On June 30 2020, British Columbia became the first province in Canada to implement legislation enabling companies to legally register their commitment to socially and environmentally responsible ventures.
It’s all thanks to the hard work of the BC Green Party, championing businesses that seek to be a force for good.
You can’t have climate change without sacrifice zones, and you can’t have sacrifice zones without disposable people, and you can’t have disposable people without racism.
As people throughout the world are practicing physical distancing and staying home, this behaviour has produced the corollary benefit of significantly minimizing GHG emissions and pollution levels. In a short period of time, we have begun to notice that animals are already reclaiming their habitats as human interactions decline; rarely seen dolphins and swans enjoy cleaner water on the Italian coast; the canals in Venice are clear again! And NASA images showed a drop in pollution over China during the coronavirus quarantine. Reports like these validate the belief that transitioning our economy to decarbonized industries and companies that feature a people, planet and profit approach is the way to a healthier future. It is in no one’s best interest to double down on last century’s carbon-based industries that are already at the end of their life cycle.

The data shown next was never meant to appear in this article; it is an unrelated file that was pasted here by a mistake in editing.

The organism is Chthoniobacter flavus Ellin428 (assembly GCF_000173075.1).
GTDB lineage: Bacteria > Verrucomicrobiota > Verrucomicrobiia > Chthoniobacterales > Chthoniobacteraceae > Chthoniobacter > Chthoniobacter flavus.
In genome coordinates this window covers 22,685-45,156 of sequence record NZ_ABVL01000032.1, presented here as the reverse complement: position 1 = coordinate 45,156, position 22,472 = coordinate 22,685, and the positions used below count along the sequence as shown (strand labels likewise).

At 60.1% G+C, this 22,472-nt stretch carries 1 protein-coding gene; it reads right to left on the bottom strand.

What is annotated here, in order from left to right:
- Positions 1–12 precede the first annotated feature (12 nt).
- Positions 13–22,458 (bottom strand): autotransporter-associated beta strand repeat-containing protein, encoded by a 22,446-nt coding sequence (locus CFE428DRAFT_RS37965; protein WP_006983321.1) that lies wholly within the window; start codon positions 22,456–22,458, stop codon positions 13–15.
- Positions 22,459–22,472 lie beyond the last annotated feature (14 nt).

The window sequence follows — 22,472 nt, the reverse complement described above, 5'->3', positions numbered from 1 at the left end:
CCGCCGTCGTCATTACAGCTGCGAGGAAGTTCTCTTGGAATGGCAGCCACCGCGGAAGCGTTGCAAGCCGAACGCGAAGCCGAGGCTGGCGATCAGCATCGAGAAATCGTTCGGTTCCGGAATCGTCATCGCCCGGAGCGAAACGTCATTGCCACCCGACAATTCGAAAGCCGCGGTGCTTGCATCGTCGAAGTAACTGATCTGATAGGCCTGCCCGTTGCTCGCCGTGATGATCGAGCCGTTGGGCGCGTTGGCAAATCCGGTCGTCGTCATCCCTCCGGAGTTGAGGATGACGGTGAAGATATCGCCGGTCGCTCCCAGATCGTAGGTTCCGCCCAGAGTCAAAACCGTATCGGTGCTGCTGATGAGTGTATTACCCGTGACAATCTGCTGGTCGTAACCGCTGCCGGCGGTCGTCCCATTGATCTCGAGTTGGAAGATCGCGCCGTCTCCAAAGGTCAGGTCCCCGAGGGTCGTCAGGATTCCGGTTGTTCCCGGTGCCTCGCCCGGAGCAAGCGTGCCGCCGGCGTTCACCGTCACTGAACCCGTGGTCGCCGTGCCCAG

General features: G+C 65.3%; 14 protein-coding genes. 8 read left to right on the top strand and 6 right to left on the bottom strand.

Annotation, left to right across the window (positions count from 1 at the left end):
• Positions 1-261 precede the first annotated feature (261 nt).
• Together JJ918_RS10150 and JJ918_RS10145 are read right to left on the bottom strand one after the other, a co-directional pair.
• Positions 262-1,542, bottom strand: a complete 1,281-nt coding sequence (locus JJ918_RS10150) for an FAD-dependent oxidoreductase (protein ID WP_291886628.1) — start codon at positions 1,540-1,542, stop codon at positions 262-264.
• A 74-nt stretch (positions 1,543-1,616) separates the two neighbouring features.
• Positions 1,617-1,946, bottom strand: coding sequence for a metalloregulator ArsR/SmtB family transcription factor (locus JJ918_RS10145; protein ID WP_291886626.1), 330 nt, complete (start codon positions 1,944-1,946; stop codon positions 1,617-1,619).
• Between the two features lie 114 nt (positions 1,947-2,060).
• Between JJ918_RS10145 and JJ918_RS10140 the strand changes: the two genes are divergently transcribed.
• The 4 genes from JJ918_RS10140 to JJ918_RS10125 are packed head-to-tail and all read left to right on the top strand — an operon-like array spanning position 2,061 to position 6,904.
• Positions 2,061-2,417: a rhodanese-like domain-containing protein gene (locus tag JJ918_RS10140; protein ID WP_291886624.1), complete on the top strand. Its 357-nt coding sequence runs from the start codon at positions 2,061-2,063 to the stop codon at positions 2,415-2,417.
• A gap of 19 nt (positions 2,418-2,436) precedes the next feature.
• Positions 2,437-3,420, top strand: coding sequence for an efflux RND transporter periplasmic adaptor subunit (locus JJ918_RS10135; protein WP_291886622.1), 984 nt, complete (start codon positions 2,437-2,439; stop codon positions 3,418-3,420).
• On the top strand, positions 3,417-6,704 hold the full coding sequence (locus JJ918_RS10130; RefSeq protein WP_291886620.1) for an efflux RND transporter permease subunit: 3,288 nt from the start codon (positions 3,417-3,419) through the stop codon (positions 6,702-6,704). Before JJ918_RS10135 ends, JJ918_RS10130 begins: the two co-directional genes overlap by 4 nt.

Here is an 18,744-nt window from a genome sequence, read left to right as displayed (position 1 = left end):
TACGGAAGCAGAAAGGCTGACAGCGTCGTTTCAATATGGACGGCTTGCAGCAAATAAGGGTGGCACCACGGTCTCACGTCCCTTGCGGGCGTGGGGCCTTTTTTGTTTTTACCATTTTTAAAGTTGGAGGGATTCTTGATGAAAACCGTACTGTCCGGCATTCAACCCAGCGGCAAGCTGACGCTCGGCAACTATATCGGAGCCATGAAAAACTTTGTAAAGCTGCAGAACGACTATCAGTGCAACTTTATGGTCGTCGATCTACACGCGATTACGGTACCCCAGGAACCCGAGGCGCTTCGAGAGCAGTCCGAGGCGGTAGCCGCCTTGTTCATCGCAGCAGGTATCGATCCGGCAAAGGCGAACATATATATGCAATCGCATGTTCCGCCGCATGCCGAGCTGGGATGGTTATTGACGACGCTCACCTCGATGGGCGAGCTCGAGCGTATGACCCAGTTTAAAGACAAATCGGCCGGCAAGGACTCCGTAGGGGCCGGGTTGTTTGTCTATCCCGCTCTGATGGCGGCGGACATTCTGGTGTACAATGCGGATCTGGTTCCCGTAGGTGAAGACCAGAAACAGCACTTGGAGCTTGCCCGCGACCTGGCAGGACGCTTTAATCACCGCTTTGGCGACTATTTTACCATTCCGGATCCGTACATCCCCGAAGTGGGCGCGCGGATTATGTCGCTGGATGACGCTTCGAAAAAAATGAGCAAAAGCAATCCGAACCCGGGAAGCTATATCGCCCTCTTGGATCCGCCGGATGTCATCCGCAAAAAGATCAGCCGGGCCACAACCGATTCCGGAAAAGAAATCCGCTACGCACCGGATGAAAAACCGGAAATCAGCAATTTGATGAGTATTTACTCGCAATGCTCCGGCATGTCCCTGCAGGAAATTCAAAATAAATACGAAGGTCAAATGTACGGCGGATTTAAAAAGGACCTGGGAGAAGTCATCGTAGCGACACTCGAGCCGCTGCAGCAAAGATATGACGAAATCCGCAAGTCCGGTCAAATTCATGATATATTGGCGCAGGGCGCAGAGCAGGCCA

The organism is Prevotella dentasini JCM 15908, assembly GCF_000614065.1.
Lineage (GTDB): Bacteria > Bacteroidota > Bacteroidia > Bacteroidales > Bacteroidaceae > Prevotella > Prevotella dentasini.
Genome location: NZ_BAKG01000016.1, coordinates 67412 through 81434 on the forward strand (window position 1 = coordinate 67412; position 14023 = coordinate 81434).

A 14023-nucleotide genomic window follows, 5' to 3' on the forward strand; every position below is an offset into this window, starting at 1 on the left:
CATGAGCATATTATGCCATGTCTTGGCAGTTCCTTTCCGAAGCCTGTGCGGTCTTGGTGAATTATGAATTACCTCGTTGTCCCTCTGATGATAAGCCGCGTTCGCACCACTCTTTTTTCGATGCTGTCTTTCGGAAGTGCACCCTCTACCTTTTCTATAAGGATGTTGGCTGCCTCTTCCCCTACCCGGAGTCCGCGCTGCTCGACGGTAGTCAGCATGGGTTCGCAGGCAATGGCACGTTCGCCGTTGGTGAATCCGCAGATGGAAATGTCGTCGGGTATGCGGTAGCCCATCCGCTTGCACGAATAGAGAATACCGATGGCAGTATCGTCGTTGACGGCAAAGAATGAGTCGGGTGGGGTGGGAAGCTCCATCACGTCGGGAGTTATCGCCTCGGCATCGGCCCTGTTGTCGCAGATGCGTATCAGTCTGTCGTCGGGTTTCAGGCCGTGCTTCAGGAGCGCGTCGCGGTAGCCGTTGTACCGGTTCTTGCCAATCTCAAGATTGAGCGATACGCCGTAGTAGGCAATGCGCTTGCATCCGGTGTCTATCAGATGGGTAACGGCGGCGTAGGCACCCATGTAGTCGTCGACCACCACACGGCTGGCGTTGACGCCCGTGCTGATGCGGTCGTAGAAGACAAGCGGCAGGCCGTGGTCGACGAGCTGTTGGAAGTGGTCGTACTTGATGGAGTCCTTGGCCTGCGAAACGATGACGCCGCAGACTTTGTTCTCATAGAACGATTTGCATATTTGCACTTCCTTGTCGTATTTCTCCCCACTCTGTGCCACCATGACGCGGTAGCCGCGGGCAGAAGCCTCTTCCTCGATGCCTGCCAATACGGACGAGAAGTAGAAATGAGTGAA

Is it time to talk about Living Income and how it may reduce the spread of Infectious diseases like COVID-19?
When I have spoken in the past about the need to explore the implementation of a Universal Living Income in British Columbia, it was through the lens of planning for future automation of the workforce and poverty reduction. However, the COVID-19 pandemic has re-fueled my desire to explore it more seriously.
What is a Living Income?
A basic income is a public government program that delivers a regular guaranteed income payment or basic living stipend on an individual basis without requiring proof the individual is actively seeking work.